Some learn quicker than others but only in certain areas. You may have learnt empathy long before you could write, what a skill that is!

Learning by making mistakes helps you lead others down the best path, you can tell them where you went wrong, therefore you have learned a skill that can be passed on.
For example, becoming a mum, it doesn’t come with a manual, yes you can get books on parenting, but your baby doesn’t care what the book says and seems to be programmed differently to the baby the book was based on!

If that’s you then treat yourself kindly, muddle through those early days using instinct rather than knowledge learned from books.

We all have to start somewhere, hone your skills, you will have exactly the right skill set and way of delivering that knowledge that suits some people.

Plenty of people out there, running courses programmes and businesses are not actually top of their game, they are great at shouting about how good they are though and do all the shiny insta stuff. They may not be our cup of tea, as you and I aren’t everyone’s cup of tea. But they have a self-belief, a following, are doing the best job they can with the knowledge they have. To those with very little knowledge in that subject area they perceive these coaches to be the experts in their field.

You Need practice to improve
You will never be perfect, there is always room for improvement. The human race has evolved, every day we grow and learn a bit more. We have come a long way from making fire with sticks.
If you want to learn to play a musical instrument it will probably sound terrible at first. Gradually with practice you improve, you get to a stage where you know far more than a complete beginner so can start to pass on your knowledge. You are not good enough to join the Royal Philharmonic just yet but have the ability to encourage and nurture others just starting out on their journey.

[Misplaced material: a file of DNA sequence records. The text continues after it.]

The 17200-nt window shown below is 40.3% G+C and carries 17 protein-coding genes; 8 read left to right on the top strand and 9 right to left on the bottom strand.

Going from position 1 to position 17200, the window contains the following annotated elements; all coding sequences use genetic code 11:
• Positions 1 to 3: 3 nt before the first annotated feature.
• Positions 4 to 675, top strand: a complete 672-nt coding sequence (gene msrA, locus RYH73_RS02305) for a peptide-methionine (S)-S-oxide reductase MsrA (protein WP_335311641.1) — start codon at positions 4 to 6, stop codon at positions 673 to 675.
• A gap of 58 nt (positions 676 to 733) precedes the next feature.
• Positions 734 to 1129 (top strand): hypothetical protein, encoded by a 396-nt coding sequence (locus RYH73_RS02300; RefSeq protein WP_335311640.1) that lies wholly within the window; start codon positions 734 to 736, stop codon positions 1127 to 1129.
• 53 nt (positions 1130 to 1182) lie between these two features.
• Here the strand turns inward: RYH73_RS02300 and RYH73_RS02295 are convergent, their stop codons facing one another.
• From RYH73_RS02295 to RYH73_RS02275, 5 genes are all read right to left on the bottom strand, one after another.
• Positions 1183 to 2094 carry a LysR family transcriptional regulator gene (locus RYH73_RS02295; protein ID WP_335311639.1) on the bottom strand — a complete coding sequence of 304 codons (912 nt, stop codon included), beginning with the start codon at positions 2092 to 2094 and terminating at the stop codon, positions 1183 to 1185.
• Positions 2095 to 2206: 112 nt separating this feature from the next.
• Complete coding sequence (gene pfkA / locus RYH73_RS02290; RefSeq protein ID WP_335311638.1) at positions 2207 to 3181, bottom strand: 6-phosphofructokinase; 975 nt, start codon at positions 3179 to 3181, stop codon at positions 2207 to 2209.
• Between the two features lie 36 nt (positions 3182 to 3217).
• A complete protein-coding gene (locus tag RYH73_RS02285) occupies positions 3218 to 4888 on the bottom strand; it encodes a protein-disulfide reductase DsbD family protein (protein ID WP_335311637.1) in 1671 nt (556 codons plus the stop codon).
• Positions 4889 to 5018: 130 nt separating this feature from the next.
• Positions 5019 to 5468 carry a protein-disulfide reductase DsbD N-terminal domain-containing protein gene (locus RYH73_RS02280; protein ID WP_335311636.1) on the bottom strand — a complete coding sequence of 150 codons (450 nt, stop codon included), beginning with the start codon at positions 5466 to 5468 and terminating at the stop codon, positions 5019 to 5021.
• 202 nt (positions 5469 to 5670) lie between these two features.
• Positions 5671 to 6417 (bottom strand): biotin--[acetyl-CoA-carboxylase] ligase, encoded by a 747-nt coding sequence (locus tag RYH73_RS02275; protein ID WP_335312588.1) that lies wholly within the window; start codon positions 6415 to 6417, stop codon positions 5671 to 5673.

I have a two-and-a-half-year-old granddaughter who has mastered shape sorting and counting to 10. By no means and expert yet but she loves showing her fourteen-month-old brother how to match the right shapes and colours in the right holes, and he is happy to be taught by her. To him she is the expert.

You often hear people tell you to move out of your comfort zone Now I don’t agree with this, I would rather say let’s expand your comfort zone, try something new, experiment with doing things a little differently. By taking small positive steps, every step with bring you closer to your goal without the crash and burn of feeling constantly anxious.

Should you stay in your lane?
In a way yes, chopping and changing lanes on a motorway can be dangerous and a new driver needs to build up confidence on a 4-lane motorway, it doesn’t mean you have to stick to the slow lane forever though.
I am a mind coach, have done my training and do monthly CPD to keep up to date with as much as I can.

I read and study, am good with people, I get booked to do talks, podcasts, presentations for other therapists and women’s groups.

I am not however getting booked to do talks at medical conventions full of neuroscientists to discuss my theories on how the mind works. Instead, I follow their theories and scientific evidence. I stay in my lane. Through experience, further study and growth I can keep expanding that lane, but I know my limits. I do the very best I can with the knowledge and experience I have.

I don’t consider myself an imposter among these scientists though, I’m just coming at it from a different angle, using the tools I have to help others overcome anxiety rather than rely on the latest meds scientists are working on.

As J.K. Rowling famously said, “There is almost no such thing as ready. There is only now. And you may as well do it now.”
So, let’s embrace the now and step boldly into our greatness, imposter syndrome be damned.